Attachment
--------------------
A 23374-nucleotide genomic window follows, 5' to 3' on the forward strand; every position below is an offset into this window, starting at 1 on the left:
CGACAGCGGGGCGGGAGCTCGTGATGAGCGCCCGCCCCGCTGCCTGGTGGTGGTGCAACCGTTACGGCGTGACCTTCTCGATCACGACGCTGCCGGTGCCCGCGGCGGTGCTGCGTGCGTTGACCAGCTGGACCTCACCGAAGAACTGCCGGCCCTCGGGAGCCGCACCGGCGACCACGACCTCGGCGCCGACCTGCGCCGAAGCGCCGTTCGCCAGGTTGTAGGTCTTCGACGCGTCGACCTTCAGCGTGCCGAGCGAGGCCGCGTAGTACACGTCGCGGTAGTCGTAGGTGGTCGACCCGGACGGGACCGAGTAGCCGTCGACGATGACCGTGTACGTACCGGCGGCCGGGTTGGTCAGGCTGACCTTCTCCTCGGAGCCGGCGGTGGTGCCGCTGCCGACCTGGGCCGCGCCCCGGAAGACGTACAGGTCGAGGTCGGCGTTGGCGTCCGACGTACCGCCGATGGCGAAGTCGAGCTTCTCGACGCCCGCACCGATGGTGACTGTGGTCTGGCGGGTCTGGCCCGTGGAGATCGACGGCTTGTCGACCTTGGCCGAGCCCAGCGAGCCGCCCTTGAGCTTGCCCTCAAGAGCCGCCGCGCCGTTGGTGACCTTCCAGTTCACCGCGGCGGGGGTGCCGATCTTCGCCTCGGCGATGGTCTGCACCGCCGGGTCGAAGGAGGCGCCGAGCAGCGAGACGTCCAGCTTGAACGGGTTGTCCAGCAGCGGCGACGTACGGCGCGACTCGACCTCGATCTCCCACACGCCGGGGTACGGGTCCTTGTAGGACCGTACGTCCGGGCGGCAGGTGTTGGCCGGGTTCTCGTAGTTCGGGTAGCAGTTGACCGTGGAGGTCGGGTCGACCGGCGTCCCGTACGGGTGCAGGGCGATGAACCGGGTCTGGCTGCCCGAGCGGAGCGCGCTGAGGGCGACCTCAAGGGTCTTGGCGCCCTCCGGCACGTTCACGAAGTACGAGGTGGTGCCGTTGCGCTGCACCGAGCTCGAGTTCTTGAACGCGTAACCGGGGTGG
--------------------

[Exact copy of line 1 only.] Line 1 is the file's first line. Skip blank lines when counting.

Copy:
A 23374-nucleotide genomic window follows, 5' to 3' on the forward strand; every position below is an offset into this window, starting at 1 on the left: